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Short Author Biographies
Meredith Vanstone is an Assistant Professor in the Department of Clinical Epidemiology and Biostatistics and a member of the Centre for Health Economics and Policy Analysis at McMaster University. Her research interests include social and ethical aspects of health technology policy, reproductive and genetic technologies, and the use of technology in health professional education and practice. Meredith approaches research from a socio-cultural perspective, using qualitative methods to analyze both primary and secondary data.
Mita Giacomini is a Professor in Clinical Epidemiology and Biostatistics at McMaster University, and a member of the Centre for Health Economics and Policy Analysis. She led the development of McMaster's Health Policy PhD program and previously served as its Director. She holds graduate degrees in health services and policy analysis, history of medicine and public health. Her publications have addressed topics including health policy ethics, political reasoning in health technology assessment, health resource allocation, values in evaluation and policy-making, interdisciplinarity, and uses of qualitative evidence in health care. Current research projects focus on the roles of evidence and theory in health policy arguments, values and ethics in Canadian health policy, and the social and ethical dimensions of health technology assessment. Giacomini has provided consultation and service to local, provincial, national and international health agencies in related areas. She currently serves on the Ontario Health Technology Advisory Committee. Giacomini teaches in the areas of health policy, philosophy of science, and research methodology.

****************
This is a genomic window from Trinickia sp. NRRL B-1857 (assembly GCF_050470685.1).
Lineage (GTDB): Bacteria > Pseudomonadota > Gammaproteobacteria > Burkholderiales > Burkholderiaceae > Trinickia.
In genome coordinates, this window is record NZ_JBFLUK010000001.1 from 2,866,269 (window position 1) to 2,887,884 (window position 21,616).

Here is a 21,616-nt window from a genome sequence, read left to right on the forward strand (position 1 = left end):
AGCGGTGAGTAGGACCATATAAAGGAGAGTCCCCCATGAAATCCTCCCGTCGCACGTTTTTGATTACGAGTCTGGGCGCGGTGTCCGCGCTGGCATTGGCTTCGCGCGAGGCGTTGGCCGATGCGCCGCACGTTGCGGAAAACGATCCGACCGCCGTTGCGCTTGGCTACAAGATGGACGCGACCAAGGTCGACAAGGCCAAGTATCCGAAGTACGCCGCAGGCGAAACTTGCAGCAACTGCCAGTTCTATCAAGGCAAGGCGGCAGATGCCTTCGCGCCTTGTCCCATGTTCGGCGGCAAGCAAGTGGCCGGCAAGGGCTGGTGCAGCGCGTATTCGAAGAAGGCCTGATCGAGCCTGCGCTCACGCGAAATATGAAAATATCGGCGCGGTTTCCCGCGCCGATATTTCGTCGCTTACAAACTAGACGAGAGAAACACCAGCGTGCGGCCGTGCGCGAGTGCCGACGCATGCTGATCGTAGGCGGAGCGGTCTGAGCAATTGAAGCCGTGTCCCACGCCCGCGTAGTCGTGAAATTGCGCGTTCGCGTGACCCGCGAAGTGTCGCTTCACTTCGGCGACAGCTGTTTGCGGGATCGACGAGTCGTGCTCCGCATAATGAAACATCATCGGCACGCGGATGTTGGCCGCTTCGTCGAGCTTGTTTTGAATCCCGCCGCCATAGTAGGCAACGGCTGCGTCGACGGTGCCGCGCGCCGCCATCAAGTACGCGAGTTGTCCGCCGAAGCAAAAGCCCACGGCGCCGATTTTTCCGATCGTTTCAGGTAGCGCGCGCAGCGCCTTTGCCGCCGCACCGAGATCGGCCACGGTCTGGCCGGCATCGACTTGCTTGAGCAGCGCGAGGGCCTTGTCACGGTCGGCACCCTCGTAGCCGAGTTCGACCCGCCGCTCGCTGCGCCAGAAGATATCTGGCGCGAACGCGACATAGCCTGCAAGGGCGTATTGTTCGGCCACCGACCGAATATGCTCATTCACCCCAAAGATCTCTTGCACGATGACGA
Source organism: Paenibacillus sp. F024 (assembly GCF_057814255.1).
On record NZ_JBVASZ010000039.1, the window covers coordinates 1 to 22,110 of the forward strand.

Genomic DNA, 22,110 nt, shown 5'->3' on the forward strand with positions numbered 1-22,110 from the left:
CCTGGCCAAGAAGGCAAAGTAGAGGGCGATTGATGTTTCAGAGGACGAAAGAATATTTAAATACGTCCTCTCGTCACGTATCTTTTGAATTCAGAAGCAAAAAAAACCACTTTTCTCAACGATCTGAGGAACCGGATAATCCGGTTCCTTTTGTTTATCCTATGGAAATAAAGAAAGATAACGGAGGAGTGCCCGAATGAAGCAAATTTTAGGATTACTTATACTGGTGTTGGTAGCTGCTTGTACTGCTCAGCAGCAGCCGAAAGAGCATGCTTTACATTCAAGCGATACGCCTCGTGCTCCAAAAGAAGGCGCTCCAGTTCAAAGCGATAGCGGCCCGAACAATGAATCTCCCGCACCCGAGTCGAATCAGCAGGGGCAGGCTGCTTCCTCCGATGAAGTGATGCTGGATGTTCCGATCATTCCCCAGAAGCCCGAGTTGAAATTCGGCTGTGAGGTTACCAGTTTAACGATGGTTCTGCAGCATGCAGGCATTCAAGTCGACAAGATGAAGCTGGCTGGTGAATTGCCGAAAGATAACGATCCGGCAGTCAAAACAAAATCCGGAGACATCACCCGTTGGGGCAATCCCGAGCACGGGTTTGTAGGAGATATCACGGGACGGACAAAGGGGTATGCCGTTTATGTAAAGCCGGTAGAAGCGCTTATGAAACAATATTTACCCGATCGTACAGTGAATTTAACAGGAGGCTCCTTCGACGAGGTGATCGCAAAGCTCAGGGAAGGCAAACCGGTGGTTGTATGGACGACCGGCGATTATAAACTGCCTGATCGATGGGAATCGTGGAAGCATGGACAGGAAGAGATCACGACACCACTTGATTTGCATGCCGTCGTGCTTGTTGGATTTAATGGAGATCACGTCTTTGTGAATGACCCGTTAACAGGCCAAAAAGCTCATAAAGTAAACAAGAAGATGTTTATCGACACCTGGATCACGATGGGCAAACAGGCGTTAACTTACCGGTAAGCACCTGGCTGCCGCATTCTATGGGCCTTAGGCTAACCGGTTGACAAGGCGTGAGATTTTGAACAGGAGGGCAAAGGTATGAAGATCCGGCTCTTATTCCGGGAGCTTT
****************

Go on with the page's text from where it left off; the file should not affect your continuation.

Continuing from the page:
Jeff Nisker is a Professor of Obstetrics-Gynaecology at the Schulich School Medicine & Dentistry, Western University, and Scientist, Children�s Health Research Institute. He holds, and has held, CIHR and Genome Canada grants to explore ethical and social issues in reproductive medicine, genetics, and exposure of pregnant women to environmental toxins. He has held a CIHR/Health Canada grant exploring public engagement for citizen deliberation regarding pre-implantation genetic diagnosis. Jeff has written or co-written over 150 scientific articles and book chapters, as well as seven plays. His plays have been performed throughout Canada, as well as in the United States, the United Kingdom, Australia and South Africa.
Support for this work was received from the Canadian Institutes of Health Research. Meredith Vanstone�s salary is supported by the Ontario Ministry of Health and Long Term Care through a Health Systems Research Fund grant entitled �Harnessing Evidence and Values for Health System Excellence�. The views expressed in this document are the views of the authors and should not be taken to represent the views of the Ministry of Health and Long Term Care.